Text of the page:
The what, why, & how of our SOC 2 audit

In July 2022, OMTI completed its first SOC 2 compliance audit. We received a SOC 2 compliant with no exceptions result, which is the best rating. You can read more about it on our website. You can also request a copy of the audit report.

AICPA | SOC logo

What a SOC 2 audit is

SOC 2 is a voluntary compliance standard for service organizations, developed by the American Institute of CPAs (AICPA), which specifies how organizations should manage customer data, especially when that data is managed in the cloud. SOC is short for System and Organization Controls. It provides an independent assessment of a company’s security and privacy controls environment.

The SOC 2 audit OMTI submitted to was a time based audit conducted to assess that we have proper security policies and protocols in place, that we follow those policies and protocols, and how well we performed in relation to our protocols over a period of time.

Why OMTI got a SOC 2 audit

As Jason Yee, OMTI’s Director of Client Services, explained it, while SOC 2 audits are voluntary, “We did it to give our clients peace of mind that we did our due diligence and we are protecting their data. We were getting security questions from some clients, and we realized the importance of doing this independent audit, so that’s why we did it.”

Jason Yee, Director of Client Services

Jason Yee,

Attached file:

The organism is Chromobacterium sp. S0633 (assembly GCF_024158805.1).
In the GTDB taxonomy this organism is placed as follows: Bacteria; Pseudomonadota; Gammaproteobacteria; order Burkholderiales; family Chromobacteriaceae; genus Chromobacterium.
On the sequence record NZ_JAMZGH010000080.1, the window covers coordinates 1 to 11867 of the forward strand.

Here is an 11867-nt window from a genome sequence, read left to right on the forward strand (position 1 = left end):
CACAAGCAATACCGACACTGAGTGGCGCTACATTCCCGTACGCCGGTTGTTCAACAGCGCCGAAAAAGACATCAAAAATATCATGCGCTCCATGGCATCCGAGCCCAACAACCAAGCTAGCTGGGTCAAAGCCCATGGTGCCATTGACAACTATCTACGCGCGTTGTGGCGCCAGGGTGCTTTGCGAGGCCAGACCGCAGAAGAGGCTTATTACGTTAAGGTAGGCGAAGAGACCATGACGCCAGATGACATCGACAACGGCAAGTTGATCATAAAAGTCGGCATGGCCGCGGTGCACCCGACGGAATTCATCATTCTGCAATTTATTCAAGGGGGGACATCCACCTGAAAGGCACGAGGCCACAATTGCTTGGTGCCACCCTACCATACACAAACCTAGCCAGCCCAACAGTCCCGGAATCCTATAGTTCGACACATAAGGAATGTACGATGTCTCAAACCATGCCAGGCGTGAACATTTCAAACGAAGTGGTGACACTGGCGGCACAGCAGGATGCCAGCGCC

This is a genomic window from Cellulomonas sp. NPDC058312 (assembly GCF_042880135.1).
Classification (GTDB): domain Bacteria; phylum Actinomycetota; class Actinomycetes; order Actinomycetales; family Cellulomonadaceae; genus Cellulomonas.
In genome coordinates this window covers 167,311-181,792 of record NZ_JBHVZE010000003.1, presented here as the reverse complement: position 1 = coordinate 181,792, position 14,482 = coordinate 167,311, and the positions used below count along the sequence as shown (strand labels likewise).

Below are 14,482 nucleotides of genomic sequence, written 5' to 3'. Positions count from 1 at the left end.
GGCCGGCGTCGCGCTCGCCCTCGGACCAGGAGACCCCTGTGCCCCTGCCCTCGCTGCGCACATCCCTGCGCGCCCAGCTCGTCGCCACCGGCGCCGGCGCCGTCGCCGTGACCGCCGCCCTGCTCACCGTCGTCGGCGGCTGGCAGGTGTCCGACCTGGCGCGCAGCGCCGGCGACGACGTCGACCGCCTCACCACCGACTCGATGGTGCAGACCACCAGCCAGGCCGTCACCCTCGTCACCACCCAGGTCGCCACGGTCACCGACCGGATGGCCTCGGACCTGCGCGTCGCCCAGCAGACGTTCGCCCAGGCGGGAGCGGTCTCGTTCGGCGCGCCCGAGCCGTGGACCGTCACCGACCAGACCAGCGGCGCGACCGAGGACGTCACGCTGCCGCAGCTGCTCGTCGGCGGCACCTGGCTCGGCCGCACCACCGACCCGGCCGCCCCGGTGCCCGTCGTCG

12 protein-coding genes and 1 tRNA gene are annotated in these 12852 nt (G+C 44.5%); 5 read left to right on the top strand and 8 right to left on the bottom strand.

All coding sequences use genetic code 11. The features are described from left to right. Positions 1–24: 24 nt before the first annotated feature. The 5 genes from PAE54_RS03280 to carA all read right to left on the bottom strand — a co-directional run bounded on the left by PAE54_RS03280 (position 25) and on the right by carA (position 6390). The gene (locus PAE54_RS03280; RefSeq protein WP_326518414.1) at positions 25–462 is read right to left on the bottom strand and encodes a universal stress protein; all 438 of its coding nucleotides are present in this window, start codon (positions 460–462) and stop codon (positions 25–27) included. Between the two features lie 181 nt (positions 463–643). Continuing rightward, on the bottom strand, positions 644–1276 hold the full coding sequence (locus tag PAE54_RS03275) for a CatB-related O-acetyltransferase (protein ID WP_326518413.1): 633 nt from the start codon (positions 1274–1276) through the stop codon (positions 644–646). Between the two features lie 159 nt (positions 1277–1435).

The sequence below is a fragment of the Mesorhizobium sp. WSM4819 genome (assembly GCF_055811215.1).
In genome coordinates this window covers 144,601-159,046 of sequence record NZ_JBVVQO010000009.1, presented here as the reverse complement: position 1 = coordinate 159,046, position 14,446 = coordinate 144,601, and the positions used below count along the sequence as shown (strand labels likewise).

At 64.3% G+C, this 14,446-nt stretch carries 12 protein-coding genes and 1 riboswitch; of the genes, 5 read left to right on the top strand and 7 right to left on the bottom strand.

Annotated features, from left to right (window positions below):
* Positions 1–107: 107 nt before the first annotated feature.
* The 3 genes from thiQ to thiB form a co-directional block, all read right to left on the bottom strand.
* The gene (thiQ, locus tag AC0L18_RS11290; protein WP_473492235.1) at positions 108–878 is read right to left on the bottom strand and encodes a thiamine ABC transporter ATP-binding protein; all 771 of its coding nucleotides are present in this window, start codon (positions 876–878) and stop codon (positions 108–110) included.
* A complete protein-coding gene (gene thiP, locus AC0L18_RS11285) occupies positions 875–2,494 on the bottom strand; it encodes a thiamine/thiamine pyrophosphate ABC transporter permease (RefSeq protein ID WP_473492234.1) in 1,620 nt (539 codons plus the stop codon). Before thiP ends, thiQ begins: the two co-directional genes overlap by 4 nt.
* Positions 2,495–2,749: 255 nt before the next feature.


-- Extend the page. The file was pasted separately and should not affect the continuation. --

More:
OMTI’s Director of Client Services

Even if the majority of our clients haven’t asked for this type of security verification, Jason said, “We are following the trend now. In the future it might become a requirement because everything is becoming cloud based. Every SaaS vendor should have this.”

Jason’s plan is to do these annual SOC 2 audits for 3 years to see how we do according to a third party assessment. We will also monitor how our clients feel about this type of security verification and what other developments there are in this new area to see if we will continue SOC 2 audits or change to a different process.

And while these audit reports might help us get new clients, ultimately it will be whether our regular clients want this outside verification that determines if we continue SOC 2 or similar audits.

How the audit was conducted

At the beginning of the audit, we reviewed our policies and procedures. While it didn’t necessarily change how we did things, we found some gaps in our documentation which we had to fill according to the audit guidelines. Things we had to document ranged from updates to our employee policies to lists of tools our developers use to how we monitor and manage third-party services. In addition to making sure we had complete policies for all areas of our business, we also had to prepare evidence to prove to the auditors that we were “walking the walk.”

There are 2 types of SOC 2 audits. One is a snapshot of a point in time to see if a company has all of the appropriate security policies. OMTI submitted to the other type of audit, which tracks the company over a period of time to see if they not only have policies and procedures but are also following them. The audit period included both our internal review and time for the auditors to review our policies and test our procedures.

Future audits could potentially be as time consuming: “Every year we have to make sure we have reports and systems to tell us when something is wrong,” Jason said. “We have to supply evidence to show the auditors that we are following the policies we made and fixing any vulnerabilities we discover.”

We are glad that there is a process for verifying that OMTI is handling our clients’ important data in a secure manner. Cloud computing offers a lot of benefits, but no one wants to risk their data. Security was a top concern when we moved RB and MR to the cloud, and this audit proves that we are successfully meeting that concern.

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